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« Reply #34 on: October 10, 2006, 11:55:12 AM »
An article from the current NOW magaizine:

Quote
Investigating the wreckage after an outbreak of food-borne disease is a bit like rummaging through the ruins of a hurricane.
In the rubble, the blameworthy and the innocent are hard to tell apart – and, of course, spin doctors are always among the first at the disaster scene.

There's a long history of food scares being used to increase the concentration of ownership and control in the food industry. The classic example is Upton Sinclair's The Jungle, a book that ended up being used by giant meatpackers to consolidate their triumph over regional abattoirs.

If a safety lesson is to be learned from the spinach mess, it's about the need to prioritize local production, make sure it's done on a scale where natural feedback and control systems have a positive impact and dangerous livestock practices aren't followed.


http://www.nowtoronto.com/issues/2006-1 ... eature.php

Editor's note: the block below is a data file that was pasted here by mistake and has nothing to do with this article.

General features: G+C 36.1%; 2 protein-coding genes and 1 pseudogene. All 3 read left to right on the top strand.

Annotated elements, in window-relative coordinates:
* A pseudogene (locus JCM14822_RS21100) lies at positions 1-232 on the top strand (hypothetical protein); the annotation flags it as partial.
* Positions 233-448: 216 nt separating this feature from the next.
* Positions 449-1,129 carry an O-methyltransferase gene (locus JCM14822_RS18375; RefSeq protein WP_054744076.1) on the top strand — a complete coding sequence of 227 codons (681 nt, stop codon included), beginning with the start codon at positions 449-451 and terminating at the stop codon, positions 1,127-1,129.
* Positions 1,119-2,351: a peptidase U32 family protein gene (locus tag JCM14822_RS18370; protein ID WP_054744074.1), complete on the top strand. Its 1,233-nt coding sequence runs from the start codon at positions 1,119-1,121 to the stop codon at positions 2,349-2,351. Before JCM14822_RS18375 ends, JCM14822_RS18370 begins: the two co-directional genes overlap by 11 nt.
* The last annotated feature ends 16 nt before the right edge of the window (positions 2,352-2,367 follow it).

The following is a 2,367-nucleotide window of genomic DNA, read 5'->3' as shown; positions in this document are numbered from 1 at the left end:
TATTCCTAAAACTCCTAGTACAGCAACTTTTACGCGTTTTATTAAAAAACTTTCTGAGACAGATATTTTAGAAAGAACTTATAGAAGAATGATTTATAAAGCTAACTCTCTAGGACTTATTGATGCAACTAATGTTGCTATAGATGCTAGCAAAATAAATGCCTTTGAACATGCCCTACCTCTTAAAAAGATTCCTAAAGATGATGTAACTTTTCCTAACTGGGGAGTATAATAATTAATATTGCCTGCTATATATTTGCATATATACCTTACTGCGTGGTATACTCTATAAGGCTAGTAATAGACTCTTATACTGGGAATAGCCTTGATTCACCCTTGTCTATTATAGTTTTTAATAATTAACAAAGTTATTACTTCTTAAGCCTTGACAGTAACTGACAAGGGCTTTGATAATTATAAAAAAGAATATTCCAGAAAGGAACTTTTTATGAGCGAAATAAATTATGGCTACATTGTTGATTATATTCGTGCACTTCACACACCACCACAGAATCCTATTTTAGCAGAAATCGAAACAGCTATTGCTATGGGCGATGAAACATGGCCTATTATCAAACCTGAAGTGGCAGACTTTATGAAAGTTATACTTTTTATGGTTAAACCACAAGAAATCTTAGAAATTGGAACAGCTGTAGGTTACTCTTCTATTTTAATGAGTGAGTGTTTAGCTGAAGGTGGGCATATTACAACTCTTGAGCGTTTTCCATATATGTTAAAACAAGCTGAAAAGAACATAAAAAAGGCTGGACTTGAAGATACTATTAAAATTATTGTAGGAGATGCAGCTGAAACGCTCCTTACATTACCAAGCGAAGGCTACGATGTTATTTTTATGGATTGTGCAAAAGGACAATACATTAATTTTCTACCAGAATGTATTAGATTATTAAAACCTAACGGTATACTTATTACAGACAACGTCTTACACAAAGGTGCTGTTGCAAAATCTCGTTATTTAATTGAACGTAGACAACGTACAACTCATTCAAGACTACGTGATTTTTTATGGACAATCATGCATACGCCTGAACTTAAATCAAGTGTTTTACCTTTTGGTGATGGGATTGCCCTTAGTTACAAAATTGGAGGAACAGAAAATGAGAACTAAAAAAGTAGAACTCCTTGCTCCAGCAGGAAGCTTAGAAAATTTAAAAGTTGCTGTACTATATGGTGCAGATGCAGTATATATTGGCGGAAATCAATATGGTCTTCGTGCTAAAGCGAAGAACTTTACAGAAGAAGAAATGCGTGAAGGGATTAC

lagatta

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« Reply #35 on: October 10, 2006, 12:26:37 PM »
I've seen imported bagged spinach - and other greens - through the summer. Ludicrous.

I've been rinsing some spinach from the Jean-Talon market. Pretty much the tail end of the crop - thick, slightly tough leaves. Very tasty but more suited to slight cooking than use in raw salads.
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Debra

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« Reply #36 on: October 10, 2006, 12:36:08 PM »
This sounds interesting http://www.gardengal.net/page44.html
“Damaged people are dangerous. They know they can survive.” —  Josephine Hart

skdadl

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« Reply #37 on: October 10, 2006, 01:55:19 PM »
Heavens. I would think that light would be a problem for most people growing veggies indoors -- heat is a little easier to control.

Debra

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« Reply #38 on: October 10, 2006, 02:00:57 PM »
Depends on the house. the place we are currently renting is about a hundred years old, has huge windows and our half looks west so tons of sunlight.

I thought I might try  a couple of veggies and some herbs.
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skdadl